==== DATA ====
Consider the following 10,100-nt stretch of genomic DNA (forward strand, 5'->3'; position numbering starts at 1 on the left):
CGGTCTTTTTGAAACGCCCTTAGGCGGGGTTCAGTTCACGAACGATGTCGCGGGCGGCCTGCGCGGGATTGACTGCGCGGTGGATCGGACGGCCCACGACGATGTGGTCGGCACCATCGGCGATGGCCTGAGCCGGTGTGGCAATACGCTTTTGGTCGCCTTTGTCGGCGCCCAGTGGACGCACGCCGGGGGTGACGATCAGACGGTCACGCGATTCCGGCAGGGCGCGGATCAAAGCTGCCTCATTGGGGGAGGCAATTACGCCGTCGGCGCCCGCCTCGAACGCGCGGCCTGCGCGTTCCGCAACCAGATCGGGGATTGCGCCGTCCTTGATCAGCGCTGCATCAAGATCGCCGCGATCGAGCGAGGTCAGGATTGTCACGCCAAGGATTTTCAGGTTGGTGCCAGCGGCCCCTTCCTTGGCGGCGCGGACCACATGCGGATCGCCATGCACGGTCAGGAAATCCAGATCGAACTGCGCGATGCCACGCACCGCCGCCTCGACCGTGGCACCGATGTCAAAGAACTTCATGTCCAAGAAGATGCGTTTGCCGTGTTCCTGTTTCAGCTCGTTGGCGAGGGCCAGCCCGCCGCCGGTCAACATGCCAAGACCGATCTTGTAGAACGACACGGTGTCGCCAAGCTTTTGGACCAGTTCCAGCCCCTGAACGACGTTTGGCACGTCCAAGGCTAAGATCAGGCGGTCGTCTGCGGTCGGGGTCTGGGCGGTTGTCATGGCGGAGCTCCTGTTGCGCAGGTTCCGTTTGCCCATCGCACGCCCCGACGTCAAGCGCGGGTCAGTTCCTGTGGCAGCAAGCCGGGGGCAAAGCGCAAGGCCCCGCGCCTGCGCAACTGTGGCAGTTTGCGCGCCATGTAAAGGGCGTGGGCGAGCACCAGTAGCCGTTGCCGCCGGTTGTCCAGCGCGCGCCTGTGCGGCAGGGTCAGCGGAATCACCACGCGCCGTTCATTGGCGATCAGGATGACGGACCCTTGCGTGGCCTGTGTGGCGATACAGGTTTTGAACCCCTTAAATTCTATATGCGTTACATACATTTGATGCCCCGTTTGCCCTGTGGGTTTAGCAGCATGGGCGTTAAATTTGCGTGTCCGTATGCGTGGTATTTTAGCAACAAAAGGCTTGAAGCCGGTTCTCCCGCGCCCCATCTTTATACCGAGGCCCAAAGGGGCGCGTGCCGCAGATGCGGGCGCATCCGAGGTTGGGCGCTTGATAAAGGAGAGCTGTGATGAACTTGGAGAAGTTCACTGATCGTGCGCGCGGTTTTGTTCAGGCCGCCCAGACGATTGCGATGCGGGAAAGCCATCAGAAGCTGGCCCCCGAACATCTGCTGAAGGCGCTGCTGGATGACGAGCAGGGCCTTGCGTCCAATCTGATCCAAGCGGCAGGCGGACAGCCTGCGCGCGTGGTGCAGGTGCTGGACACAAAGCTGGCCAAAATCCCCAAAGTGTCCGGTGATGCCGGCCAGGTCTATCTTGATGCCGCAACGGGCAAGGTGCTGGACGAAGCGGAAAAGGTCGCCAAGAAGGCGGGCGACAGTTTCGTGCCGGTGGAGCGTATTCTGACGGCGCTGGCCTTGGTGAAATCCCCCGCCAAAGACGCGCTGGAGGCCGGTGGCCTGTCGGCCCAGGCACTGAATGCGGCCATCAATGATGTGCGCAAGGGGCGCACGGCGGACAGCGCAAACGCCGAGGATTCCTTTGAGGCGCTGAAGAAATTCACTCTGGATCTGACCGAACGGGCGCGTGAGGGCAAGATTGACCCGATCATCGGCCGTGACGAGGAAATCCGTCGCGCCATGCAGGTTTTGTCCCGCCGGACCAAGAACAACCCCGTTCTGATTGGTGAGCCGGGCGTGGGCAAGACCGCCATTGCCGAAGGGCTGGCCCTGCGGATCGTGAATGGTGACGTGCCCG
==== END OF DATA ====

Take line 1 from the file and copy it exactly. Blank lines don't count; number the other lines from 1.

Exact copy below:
Consider the following 10,100-nt stretch of genomic DNA (forward strand, 5'->3'; position numbering starts at 1 on the left):